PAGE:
According to control theories (most having origin in the cybernetics), behavior is produced to maintain a certain sensed variable on a set-point (also called a refference point).
If the sensed variable is below the refference point, the organism will behave in a way that increases the sensed variable. If it is above the refference point, the organism will behave in a way that decreases the sensed variable.
There are many examples in the body - the sugar level (regulated by insulin and glukagon), body temperature (regulated by various means: sweating, shivering, taking clothes on or off, ...).
To sense a variable, the system must have a sensor for it. There are sensors for sugar levels, there are sensors for body temperature and all the other controled variables.
When it comes to hunger, I don't think there is a general explanation of how it works and I'm wondering why is that.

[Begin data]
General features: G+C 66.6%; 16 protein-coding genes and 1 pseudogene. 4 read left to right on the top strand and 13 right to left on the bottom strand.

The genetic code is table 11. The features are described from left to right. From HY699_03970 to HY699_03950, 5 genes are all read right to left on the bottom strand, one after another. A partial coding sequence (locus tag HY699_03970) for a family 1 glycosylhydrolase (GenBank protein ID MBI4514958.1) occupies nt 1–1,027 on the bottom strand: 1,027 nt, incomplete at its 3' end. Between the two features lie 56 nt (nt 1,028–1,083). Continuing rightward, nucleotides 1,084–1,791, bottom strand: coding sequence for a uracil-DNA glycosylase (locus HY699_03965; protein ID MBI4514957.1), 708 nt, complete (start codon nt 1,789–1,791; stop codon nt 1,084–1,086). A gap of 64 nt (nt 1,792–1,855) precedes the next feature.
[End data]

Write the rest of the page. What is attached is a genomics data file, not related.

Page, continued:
What might be the sensors for hunger?
They apparently don't have a lot to do with calorie intake, that is not measured directly. If it were, no one would be overweight. There seems to be a connection to the protein ratio in diet (protein rich diets beeing more satiating), and there certainly seems to be a conection to spent energy - exercise increases hunger, as well as periods of not taking food (basal metabolism spendig energy).
Thread: A homeostasis theory of hunger